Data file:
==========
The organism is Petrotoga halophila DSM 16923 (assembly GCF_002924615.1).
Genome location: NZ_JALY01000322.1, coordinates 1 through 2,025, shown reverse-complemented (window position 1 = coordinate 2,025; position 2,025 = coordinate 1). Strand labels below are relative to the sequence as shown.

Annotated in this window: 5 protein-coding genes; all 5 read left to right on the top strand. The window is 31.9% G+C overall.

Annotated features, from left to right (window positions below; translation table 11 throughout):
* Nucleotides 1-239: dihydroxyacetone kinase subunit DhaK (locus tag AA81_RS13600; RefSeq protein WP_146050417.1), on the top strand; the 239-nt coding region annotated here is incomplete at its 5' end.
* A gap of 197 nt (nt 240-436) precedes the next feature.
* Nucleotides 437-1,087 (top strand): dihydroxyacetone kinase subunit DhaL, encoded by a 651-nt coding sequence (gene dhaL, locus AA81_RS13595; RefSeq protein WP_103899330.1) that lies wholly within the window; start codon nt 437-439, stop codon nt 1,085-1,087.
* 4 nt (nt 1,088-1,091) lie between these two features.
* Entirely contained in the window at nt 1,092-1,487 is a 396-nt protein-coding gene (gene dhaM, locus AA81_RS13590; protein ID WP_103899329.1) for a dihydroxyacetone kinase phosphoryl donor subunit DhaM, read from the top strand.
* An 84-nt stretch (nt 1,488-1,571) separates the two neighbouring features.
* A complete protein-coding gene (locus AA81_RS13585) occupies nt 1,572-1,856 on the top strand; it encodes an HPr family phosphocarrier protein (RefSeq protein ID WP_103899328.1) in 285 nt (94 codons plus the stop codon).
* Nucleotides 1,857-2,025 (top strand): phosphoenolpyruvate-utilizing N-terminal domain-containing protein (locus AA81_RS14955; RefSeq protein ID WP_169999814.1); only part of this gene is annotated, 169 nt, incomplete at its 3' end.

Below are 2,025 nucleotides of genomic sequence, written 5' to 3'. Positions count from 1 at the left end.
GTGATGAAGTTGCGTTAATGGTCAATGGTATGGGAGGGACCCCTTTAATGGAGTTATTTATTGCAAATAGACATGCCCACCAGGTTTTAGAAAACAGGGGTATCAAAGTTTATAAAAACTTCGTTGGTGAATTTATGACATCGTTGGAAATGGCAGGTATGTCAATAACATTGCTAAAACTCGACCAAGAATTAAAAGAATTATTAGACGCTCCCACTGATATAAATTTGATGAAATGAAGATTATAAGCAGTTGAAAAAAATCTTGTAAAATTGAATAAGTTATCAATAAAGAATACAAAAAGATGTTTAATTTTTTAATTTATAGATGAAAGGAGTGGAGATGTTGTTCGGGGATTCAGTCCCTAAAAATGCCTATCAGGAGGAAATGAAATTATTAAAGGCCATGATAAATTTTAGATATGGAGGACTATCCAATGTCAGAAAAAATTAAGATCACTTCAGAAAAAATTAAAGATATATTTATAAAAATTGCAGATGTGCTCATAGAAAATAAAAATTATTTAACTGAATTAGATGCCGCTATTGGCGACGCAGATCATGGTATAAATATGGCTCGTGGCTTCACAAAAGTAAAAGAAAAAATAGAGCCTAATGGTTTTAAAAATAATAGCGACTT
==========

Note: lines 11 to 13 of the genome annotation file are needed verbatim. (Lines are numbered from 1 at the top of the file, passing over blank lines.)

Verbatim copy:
* A complete protein-coding gene (locus AA81_RS13585) occupies nt 1,572-1,856 on the top strand; it encodes an HPr family phosphocarrier protein (RefSeq protein ID WP_103899328.1) in 285 nt (94 codons plus the stop codon).
* Nucleotides 1,857-2,025 (top strand): phosphoenolpyruvate-utilizing N-terminal domain-containing protein (locus AA81_RS14955; RefSeq protein ID WP_169999814.1); only part of this gene is annotated, 169 nt, incomplete at its 3' end.

Below are 2,025 nucleotides of genomic sequence, written 5' to 3'. Positions count from 1 at the left end.